When Our Father was a Blimp
Our father took to helium
and tethered himself to the roof.
There, he trembled
like a first-day safety flag
until he covered the sky.
His meat was undeniable.
We used to throw javelins
for nervous behaviour,
but our weaponry
and ability to challenge
had been tamed as he reached
his final overblown state.
Man is man, even at this scale.
The blood sleet of our father
began to wilt the petunias.
New strains of fish in the pond;
angsty carp, bloodshot and hungover.
We boys prayed to him
about our sexual encounters;
still inflation evades us!
Our father knew only too well.
The other day I took a job advertising
some new blood pill. I walked the one-way
system of the suburb dressed as a heart -
a mammoth heart, not a people heart -
the kind of heart they put in museums.
People threw fast food from their cars.
BMXers vandalised me,
used me as a ramp, trying to get blood
to pump out. ‘It’s just a costume’, I yelled
out of the left ventricle.
They stuffed me with peaches.
Who takes peaches to a BMX park?
Passed out til night-time - super unhealthy -
then took a backroad home.
All the mansion burglar alarms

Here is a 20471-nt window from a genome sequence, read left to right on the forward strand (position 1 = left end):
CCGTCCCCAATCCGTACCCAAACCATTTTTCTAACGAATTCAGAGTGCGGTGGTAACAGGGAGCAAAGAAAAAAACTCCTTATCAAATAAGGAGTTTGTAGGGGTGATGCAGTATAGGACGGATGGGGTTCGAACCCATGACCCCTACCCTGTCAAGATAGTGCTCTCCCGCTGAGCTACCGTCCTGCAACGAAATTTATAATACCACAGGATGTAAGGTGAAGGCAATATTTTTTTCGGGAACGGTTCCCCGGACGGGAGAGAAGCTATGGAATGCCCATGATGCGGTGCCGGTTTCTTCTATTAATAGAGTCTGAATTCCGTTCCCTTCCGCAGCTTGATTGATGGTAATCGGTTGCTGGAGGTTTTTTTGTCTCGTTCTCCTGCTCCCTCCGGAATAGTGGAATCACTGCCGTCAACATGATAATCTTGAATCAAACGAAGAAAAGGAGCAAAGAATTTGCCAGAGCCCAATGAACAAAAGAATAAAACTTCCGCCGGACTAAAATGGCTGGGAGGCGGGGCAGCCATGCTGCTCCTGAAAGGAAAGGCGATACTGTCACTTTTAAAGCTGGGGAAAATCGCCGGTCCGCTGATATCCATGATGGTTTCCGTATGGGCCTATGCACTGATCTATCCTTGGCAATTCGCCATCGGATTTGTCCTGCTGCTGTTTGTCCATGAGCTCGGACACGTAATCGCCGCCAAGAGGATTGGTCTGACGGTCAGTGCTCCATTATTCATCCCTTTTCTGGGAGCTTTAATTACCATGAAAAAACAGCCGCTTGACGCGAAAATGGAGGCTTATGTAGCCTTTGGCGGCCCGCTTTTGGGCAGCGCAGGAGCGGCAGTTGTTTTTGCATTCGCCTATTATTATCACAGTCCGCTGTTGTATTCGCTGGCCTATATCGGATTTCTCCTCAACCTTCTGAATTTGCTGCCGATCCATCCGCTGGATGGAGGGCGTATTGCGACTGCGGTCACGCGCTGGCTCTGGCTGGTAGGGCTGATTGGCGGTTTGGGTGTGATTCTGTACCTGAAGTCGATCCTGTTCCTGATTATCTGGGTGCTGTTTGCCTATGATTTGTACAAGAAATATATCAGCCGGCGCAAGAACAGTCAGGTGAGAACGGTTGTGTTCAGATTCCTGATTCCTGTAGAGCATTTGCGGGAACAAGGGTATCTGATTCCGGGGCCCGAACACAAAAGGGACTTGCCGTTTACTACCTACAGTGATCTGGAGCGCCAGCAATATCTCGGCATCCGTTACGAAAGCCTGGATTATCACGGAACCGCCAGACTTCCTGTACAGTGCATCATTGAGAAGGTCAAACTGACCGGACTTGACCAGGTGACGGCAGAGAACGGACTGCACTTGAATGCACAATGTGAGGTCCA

twinkled like rigged stars
that would never go off -
who can afford to burgle a mansion -
you need artillery, right?
A behemoth was hanging out on a rooftop,
its arrowed tail TP’ing the facade.
It had the head of a great white shark,
eyes as deep as the heart of a shadow.
It was gasping and gasping.
‘Do YOU need blood pills’? I started my pitch.
It sank to my level, opened its mouth,
a tunnel of teeth. ‘I’ll feed you
but you gotta buy the pills first.’
Around me, suburbanites had convened,
humming little things –
shopping lists, trike memories,
what Angela had done to the hedge -
and they were carrying offerings.
You know, pies, bunting, house plants.
They were all glowy, shuffling
into the throat of this great-white-thing.
Lost my commission, like that,
as swathes of people were swallowed
by their deity. It shut its mouth and stared.
‘I need to eat too’, I said, turning away.
It unleashed a great-white coo
and all was slowed. So empty feeling.
Didn’t get to my door till sun-up,
even though it’s a fifteen-minute walk.
Emily’s milk teeth were still on the doormat,
uncollected. No one at home.
Neighbourless. The pinnacle of privacy.
Antosh Wojcik is a poet, sound artist and drummer. His cross-disciplinary
performance piece, How To Keep Time: A Drum Solo for Dementia, was
commissioned by Penned in the Margins and toured the UK & internationally. His
writing has appeared in anthologies published by Bad Betty Press and Nine Arches